"While it may seem to an adviser providing ‘additional’ services to a client in a volatile time that it should be paid for those additional services, the SEC has made clear that advisers cannot make up compensation schemes from whole cloth and not tell the client about it," said Pasquarello Fink partner William Haddad. "Even if Landress and his firm believed that they were ‘owed’ this money for their hard work in a tough market climate, the decision of whether to award such additional compensation clearly rested with the funds’ advisory committee (comprised of representatives from the funds’ limited partners)."
"This case turns on the issue of timely fee disclosure and not whether the services were provided," said Baker Hostetler partner John Carney, who represented Landress. "Indeed, the SEC order expressly acknowledges that the global financial crisis caused Mr. Landress ‘to perform additional services’ and that he ‘worked to minimize the funds’ losses and avoid threatened foreclosures’ through restructurings, recapitalizations and asset dispositions. Scott Landress even updated the limited partners as the work was performed. The issue was the lack of timely disclosure that additional fees would be due. The message of this case is that fees must be disclosed as earned to maintain a claim."
Both Landress and SLRA, as part of the settlement, were found to have willfully violated Sections 206(1) and (2) of the Advisers Act, both of which prohibit fraud. In addition, they were found to have willfully violated Section 206(4) and its Rule 206(4)-8, which outlaws making untrue statements of material fact.
Funds, investments and compensation
The funds were formed by Landress, with himself as the general partner, through a predecessor entity for the purpose of investing, through real estate trusts, in certain real estate private equity secondary transactions, including the purchase of pre-existing investor commitments to real estate private equity funds. The limited partners of the funds Landress managed included university endowments and pension funds that together committed approximately $400 million in 197 office, retail and industrial properties. All the investments in the funds were covered by limited partnership agreements, and each LPA provided for the creation of an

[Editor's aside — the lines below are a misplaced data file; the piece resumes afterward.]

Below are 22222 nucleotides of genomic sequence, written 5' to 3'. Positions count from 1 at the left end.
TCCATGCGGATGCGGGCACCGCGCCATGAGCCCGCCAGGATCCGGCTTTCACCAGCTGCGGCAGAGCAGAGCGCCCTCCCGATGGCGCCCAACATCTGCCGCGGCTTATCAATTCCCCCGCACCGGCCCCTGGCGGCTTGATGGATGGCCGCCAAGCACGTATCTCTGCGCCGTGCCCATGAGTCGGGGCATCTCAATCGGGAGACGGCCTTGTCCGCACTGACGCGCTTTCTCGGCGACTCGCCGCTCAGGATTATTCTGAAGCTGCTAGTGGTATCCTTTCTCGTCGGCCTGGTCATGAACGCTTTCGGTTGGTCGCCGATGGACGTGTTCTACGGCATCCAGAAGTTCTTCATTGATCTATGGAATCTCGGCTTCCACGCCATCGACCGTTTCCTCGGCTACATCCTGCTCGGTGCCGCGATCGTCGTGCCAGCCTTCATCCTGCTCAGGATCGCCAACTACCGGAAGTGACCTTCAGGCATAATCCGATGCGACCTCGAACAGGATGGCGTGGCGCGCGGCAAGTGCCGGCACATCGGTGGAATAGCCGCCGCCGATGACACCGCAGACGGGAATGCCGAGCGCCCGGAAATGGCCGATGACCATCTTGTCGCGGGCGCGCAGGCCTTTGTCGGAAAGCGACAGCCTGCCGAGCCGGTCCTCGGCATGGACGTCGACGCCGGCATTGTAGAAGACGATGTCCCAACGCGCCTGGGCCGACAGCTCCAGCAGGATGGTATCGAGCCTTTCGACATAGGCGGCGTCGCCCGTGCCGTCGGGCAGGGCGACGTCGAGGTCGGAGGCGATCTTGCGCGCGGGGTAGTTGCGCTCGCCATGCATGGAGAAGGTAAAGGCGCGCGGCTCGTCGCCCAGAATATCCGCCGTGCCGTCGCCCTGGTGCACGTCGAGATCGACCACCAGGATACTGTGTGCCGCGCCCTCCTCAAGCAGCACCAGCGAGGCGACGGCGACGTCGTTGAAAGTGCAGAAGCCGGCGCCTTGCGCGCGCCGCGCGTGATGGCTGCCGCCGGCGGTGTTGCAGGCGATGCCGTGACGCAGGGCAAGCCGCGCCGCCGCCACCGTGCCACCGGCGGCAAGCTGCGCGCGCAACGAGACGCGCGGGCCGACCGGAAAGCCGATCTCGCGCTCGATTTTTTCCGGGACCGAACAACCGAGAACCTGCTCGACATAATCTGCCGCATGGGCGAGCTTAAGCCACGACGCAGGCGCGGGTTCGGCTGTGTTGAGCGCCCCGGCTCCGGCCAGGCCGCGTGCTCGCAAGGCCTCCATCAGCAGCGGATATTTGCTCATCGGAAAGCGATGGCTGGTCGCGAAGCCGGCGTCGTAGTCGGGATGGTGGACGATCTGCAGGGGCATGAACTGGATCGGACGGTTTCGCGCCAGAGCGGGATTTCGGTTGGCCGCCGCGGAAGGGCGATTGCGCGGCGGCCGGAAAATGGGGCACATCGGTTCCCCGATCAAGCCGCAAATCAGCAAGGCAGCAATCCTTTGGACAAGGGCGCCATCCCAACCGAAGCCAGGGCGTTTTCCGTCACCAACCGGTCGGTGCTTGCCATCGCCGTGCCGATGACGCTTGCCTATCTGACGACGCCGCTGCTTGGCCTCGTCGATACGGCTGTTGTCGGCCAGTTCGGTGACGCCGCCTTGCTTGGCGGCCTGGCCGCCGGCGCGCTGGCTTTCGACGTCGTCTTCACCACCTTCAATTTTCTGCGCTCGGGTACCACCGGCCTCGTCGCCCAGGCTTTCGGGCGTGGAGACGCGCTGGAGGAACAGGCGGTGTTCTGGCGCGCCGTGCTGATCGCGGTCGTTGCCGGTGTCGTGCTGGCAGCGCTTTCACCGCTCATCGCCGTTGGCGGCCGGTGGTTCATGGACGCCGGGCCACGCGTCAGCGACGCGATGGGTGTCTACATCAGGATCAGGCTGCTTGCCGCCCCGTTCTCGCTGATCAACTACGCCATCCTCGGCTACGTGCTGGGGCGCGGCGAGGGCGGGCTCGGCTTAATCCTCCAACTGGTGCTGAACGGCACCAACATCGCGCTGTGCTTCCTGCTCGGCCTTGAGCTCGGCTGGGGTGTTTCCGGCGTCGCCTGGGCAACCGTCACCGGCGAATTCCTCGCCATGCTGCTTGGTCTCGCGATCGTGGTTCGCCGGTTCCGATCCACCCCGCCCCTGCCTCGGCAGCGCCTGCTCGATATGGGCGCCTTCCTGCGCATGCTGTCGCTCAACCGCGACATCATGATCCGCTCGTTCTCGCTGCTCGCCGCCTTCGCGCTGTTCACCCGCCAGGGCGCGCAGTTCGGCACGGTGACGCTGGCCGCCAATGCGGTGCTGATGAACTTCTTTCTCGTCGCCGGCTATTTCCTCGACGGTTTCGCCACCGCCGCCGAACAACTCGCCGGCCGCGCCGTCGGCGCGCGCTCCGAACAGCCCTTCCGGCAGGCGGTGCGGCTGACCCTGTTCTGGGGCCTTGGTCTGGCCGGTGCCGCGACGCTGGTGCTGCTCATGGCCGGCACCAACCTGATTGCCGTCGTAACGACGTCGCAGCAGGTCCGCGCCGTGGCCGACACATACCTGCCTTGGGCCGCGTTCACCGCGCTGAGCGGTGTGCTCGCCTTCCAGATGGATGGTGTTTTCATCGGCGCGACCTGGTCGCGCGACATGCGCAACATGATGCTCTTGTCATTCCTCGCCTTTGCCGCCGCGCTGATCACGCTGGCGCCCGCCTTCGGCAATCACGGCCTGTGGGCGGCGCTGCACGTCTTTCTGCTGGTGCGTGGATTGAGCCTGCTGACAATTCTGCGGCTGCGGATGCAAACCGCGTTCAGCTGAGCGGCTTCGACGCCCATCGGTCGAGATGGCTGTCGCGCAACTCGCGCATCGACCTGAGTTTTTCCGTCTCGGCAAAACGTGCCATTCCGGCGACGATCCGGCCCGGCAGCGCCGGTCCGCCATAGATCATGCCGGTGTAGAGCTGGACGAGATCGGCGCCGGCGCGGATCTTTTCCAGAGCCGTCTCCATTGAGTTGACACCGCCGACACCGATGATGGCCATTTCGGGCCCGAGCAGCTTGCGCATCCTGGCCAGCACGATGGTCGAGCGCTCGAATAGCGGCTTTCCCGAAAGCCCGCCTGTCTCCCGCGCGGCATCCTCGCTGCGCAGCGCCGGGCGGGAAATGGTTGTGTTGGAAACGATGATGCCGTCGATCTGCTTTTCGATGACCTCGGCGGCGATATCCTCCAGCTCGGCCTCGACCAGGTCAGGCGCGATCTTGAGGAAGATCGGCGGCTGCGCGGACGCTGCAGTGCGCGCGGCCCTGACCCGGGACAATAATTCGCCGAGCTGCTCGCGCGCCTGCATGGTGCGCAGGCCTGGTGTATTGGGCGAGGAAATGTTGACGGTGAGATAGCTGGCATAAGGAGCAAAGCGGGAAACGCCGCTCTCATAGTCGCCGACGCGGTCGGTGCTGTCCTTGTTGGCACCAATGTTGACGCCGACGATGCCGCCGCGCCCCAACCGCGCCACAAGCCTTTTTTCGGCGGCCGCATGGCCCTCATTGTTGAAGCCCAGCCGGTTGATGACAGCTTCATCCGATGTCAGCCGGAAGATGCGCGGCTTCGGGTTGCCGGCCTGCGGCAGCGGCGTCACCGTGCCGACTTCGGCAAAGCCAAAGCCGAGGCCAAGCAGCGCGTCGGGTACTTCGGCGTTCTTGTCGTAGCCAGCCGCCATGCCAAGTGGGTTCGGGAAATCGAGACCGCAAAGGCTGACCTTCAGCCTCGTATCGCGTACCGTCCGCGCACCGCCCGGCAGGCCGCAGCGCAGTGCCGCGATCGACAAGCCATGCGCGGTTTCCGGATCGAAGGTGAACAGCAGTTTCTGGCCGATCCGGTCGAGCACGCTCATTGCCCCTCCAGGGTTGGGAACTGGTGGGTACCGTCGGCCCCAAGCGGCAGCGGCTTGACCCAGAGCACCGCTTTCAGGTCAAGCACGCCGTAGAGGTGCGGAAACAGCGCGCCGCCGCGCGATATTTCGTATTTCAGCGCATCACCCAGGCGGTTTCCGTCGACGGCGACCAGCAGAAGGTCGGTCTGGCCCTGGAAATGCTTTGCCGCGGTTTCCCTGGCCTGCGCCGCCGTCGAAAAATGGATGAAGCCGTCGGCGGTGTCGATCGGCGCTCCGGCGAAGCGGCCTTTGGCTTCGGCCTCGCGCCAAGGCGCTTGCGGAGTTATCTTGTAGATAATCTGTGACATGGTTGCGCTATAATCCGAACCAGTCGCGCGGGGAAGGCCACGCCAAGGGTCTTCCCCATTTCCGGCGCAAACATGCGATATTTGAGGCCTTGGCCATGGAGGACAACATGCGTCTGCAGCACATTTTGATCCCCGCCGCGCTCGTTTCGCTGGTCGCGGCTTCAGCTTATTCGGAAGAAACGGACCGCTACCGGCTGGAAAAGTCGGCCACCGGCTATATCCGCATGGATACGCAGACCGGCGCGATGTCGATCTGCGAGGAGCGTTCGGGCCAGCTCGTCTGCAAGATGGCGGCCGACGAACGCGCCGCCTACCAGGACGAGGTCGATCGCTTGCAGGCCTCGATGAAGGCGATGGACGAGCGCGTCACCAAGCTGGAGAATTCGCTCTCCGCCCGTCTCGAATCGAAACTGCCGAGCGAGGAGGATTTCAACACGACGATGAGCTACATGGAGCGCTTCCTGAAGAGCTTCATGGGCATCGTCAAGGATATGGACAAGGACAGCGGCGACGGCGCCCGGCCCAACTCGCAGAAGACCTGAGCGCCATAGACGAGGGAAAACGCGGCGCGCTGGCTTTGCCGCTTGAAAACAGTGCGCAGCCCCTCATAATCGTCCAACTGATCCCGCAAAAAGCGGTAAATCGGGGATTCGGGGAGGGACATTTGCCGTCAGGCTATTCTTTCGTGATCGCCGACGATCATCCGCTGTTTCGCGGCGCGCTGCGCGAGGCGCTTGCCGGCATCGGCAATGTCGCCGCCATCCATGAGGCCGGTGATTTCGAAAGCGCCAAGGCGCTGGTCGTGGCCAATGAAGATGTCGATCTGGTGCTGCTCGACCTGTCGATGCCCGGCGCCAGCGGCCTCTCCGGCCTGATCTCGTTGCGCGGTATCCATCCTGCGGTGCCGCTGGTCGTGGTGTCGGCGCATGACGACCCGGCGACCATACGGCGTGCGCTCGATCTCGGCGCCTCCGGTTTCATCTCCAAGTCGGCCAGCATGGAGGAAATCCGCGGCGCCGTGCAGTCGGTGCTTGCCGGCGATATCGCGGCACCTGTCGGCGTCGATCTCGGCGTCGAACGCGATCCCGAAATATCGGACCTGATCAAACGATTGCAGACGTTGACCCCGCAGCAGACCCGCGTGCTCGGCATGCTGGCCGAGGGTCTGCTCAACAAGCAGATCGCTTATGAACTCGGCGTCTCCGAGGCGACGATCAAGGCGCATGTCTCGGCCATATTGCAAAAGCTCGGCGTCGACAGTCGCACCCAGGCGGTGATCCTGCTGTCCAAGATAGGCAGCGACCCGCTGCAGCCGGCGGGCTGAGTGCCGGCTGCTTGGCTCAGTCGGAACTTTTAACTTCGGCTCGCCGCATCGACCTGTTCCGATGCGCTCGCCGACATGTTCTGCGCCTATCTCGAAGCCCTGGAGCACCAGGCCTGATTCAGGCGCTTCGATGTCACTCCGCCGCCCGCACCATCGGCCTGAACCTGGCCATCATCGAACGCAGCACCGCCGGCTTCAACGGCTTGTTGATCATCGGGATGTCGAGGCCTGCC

As part of the agreement, the funds’ general partner - in this case, also the investment adviser – would be compensated by a management fee of 1.25 percent of the funds’ net asset value, carried interest, and liquidation fees upon the funds’ termination.
Did the LPAs allow for additional compensation? Yes, but, the SEC noted, a section of the LPA specifically stated that such compensation may be received, "provided, however, the advisory committee must approve all such transactions." The LPAs also required that any excess distributions to the general partner, calculated when the funds are liquidated and based on their overall performance, must be reimbursed to the funds, in a provision known as the "giveback obligation," the agency said.
Performance before and after
The funds did pretty well in the early days. Up until 2007, "the funds’ performance met or exceeded investment plan objectives, returning 63 percent of paid-in capital to the limited partners and reporting a gross internal rate of return of approximately 50 percent," according to the SEC.